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Customizing the Pitch and Condition Parameters

From: Virtual Instruments in Logic Pro

Video: Customizing the Pitch and Condition Parameters

In the center of the EVB3 interface, we have a couple of global parameters here. So I'm going to go ahead and set up a drawbar registration. I'm going to press this Preset key. (music playing) Now I can play a sound. And on the left here we have a fine-tuning adjustment, so I can tune the whole instrument up, plus or minus 50 cents. (music playing) And to reset any of this settings back to the original, I just Option+Click. Next, we have Click On and Click Off parameters. These are there to re-create the scratchy key contacts on the original B3.

Customizing the Pitch and Condition Parameters

In the center of the EVB3 interface, we have a couple of global parameters here. So I'm going to go ahead and set up a drawbar registration. I'm going to press this Preset key. (music playing) Now I can play a sound. And on the left here we have a fine-tuning adjustment, so I can tune the whole instrument up, plus or minus 50 cents. (music playing) And to reset any of this settings back to the original, I just Option+Click. Next, we have Click On and Click Off parameters. These are there to re-create the scratchy key contacts on the original B3.

So click on as to do with when I hit a note, and it's the click that makes the beginning of the sound. So I'm going to turn up the Click On. (music playing) You can hear there is a quite bit a click. If I turn it down, there is a lot less. (music playing) Click off has to do with the release click, so that's when I let go of the note and makes a second click. So if I turn that up, you can hear when I let go of the note it makes a little scratch or click. Notice if I've Click on and Click off set to the same value, the Click off is always quieter, and that's true with the actual B3 as well.

So if I play, here my Click on is definitely louder then the Click off. Next, we have Pedal Click, so this is a click caused by using the foot pedals. Here we have the Expression sensitivity control. So what this refers to is if you have an expression pedal that's hooked up to your MIDI keyboard, this will adjust the sensitivity of it right here. At the very center we have the Volume control, so here's where we can control the output level of the EVB3. So now if we want to dig in deeper and customize the model a bit more, what we have to do is open up the hood here, and you can see we have more parameters.

So we have this column here, and these are pitch parameters. Then we have condition parameters that have to do with the physical condition and the age of the instrument. Next to that we have the organ parameters that have to do with the tonal color and balance of the sound. We have the sustain and release parameters here, and then this whole right side is our Effects section. So let's focus on the left side here. With the pitch parameters, we've got upper stretch, and so what that refers to is the amount of deviation from equal-tempered tuning. So if we are playing high notes on the keyboard, what it's going to do when I give this more upper stretch amount is it's going to tune them further sharp.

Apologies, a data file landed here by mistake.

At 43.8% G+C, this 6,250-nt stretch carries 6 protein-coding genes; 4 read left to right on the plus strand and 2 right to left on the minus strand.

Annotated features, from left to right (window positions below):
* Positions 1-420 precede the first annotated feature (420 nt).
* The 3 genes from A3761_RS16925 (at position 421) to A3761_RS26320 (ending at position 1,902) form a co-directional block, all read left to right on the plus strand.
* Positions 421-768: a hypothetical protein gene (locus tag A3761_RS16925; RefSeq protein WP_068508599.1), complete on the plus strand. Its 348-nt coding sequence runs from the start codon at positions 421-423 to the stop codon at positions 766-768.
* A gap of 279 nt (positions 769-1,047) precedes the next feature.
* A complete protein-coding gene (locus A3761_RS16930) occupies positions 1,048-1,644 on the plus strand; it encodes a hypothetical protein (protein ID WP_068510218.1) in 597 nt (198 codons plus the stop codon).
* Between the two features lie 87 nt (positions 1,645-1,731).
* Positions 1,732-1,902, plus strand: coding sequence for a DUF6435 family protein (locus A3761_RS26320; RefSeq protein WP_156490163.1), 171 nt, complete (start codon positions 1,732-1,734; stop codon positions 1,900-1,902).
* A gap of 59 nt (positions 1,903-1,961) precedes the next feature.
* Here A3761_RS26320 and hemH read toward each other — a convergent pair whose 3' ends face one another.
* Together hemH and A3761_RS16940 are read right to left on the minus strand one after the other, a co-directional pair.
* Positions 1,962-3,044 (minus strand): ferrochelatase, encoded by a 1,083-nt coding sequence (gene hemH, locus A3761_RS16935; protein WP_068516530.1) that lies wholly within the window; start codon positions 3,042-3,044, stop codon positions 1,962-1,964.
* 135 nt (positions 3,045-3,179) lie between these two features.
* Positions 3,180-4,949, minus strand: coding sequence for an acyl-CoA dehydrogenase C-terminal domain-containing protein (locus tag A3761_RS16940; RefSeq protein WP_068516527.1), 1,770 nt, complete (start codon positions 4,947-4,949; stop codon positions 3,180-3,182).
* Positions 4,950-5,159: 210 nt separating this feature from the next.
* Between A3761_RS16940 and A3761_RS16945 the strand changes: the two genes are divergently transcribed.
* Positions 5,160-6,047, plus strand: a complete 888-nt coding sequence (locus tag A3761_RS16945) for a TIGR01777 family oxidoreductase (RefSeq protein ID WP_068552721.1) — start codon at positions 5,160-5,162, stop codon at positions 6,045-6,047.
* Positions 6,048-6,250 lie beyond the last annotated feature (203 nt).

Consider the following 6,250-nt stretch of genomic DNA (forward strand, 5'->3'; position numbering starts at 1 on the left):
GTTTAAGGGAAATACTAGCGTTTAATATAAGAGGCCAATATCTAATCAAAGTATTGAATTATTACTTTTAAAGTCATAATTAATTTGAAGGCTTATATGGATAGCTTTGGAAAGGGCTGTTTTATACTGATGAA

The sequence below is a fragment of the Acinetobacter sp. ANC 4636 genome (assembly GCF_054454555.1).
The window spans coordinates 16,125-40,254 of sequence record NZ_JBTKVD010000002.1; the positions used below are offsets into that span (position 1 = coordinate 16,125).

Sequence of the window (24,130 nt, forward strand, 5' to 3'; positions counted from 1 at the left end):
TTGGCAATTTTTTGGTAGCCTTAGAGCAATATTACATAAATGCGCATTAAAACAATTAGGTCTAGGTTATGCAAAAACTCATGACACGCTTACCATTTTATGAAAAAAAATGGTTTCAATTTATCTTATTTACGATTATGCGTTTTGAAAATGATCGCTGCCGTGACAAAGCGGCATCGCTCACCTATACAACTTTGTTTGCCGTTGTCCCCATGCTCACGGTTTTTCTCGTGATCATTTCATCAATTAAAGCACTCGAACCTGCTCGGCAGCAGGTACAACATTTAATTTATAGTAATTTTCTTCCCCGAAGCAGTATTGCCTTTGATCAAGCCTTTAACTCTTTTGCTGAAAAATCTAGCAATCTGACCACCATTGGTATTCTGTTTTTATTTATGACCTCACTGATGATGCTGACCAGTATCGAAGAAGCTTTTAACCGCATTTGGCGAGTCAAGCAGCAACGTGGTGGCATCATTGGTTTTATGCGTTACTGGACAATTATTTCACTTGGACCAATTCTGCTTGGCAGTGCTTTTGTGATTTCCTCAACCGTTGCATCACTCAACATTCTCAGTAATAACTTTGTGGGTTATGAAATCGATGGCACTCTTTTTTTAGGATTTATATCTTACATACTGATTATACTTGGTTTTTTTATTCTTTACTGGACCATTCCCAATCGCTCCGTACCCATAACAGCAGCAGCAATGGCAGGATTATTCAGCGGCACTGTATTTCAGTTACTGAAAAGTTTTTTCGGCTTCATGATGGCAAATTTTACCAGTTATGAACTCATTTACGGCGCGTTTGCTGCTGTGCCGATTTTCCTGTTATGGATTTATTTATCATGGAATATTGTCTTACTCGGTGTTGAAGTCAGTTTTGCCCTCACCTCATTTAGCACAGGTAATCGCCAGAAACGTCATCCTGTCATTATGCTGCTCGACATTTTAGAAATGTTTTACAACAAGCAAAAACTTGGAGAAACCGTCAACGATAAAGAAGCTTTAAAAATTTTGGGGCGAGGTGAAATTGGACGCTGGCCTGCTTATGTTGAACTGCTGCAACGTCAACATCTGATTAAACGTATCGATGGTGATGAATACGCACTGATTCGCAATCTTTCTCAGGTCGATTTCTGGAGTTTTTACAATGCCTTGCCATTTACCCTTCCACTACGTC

Lower stretch works in the opposite way, so it's also deviating from equal- tempered tuning, but it's going to take the low notes and it's going to make them more flat. The warmth parameter introduces a random amount of deviation from equal-tempered tuning, so the more warmth I give it, the more deviation it has. This allows for a bit more character of the sound, so we get a bit of detuning between the notes. Sometimes you can have too much warmth parameter and stretch-tuning and the instrument it can actually sound out of tune, so you just want to be aware of that.

Beneath that we have pitch bend, so we have pitch bend up and pitch bend down. The original B3 do not have any pitch band, but in the EVB3 we can bend up, up to an octave, so 12 semitones, and we can pitch down also in semitones, so down an octave. If I go past an octave here, you can see the setting is called Break. So if I move the pitch wheel down, it's going to stop the tone wheels from spinning, and we get an extreme pitch change, so let's check that out. (music playing) Right, so it's pretty extreme.

Beneath that, we have the transposition for the upper manual, the transposition for the lower manual, and the transposition for the pedals, so you can transpose each of those, either up two octaves or down two octaves. So in this condition row here, we have a number of parameters that have to do with the age and the physical condition of the instrument. So first we have these Click parameters. These work in conjunction with our click parameters that are above. So what we can do is set a Click Min and Click Maximum, so this is the decay time for the clicks that are caused by the bad key contacts in the B3.

So Click Min I can set all the way up to 20 milliseconds or down to 0 milliseconds. I'll set it in the middle. And Click Max I can set the same distances. So what I'm going to do is set that to its maximum, so 20 milliseconds. Click Color is going to adjust the frequency emphasis of the click sounds, so let's hear what these sound like. (music playing) Now I've got a brighter click. So each time I play a note, the click sound is going to be between 10 milliseconds and 20 milliseconds in length. Beneath that we have the Drawbar Leak parameter.